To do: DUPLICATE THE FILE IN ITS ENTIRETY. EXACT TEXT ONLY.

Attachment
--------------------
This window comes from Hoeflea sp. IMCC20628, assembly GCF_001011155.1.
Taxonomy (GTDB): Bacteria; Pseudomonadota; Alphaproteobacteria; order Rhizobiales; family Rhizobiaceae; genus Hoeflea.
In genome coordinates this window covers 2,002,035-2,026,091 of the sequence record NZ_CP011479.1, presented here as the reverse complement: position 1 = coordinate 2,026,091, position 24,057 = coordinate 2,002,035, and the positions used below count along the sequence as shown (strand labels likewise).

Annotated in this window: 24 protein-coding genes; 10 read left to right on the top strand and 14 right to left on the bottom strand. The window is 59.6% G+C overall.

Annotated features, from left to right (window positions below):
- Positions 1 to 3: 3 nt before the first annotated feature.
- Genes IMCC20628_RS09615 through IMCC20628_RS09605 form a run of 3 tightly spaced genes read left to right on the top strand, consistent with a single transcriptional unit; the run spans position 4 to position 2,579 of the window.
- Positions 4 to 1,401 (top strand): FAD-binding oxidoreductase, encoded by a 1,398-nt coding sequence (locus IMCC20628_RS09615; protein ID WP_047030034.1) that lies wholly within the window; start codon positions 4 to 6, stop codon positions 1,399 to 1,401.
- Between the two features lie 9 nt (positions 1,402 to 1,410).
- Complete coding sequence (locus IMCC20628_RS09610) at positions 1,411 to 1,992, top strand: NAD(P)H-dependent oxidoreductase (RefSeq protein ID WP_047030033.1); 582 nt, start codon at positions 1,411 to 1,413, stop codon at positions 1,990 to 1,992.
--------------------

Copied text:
This window comes from Hoeflea sp. IMCC20628, assembly GCF_001011155.1.
Taxonomy (GTDB): Bacteria; Pseudomonadota; Alphaproteobacteria; order Rhizobiales; family Rhizobiaceae; genus Hoeflea.
In genome coordinates this window covers 2,002,035-2,026,091 of the sequence record NZ_CP011479.1, presented here as the reverse complement: position 1 = coordinate 2,026,091, position 24,057 = coordinate 2,002,035, and the positions used below count along the sequence as shown (strand labels likewise).

Annotated in this window: 24 protein-coding genes; 10 read left to right on the top strand and 14 right to left on the bottom strand. The window is 59.6% G+C overall.

Annotated features, from left to right (window positions below):
- Positions 1 to 3: 3 nt before the first annotated feature.
- Genes IMCC20628_RS09615 through IMCC20628_RS09605 form a run of 3 tightly spaced genes read left to right on the top strand, consistent with a single transcriptional unit; the run spans position 4 to position 2,579 of the window.
- Positions 4 to 1,401 (top strand): FAD-binding oxidoreductase, encoded by a 1,398-nt coding sequence (locus IMCC20628_RS09615; protein ID WP_047030034.1) that lies wholly within the window; start codon positions 4 to 6, stop codon positions 1,399 to 1,401.
- Between the two features lie 9 nt (positions 1,402 to 1,410).
- Complete coding sequence (locus IMCC20628_RS09610) at positions 1,411 to 1,992, top strand: NAD(P)H-dependent oxidoreductase (RefSeq protein ID WP_047030033.1); 582 nt, start codon at positions 1,411 to 1,413, stop codon at positions 1,990 to 1,992.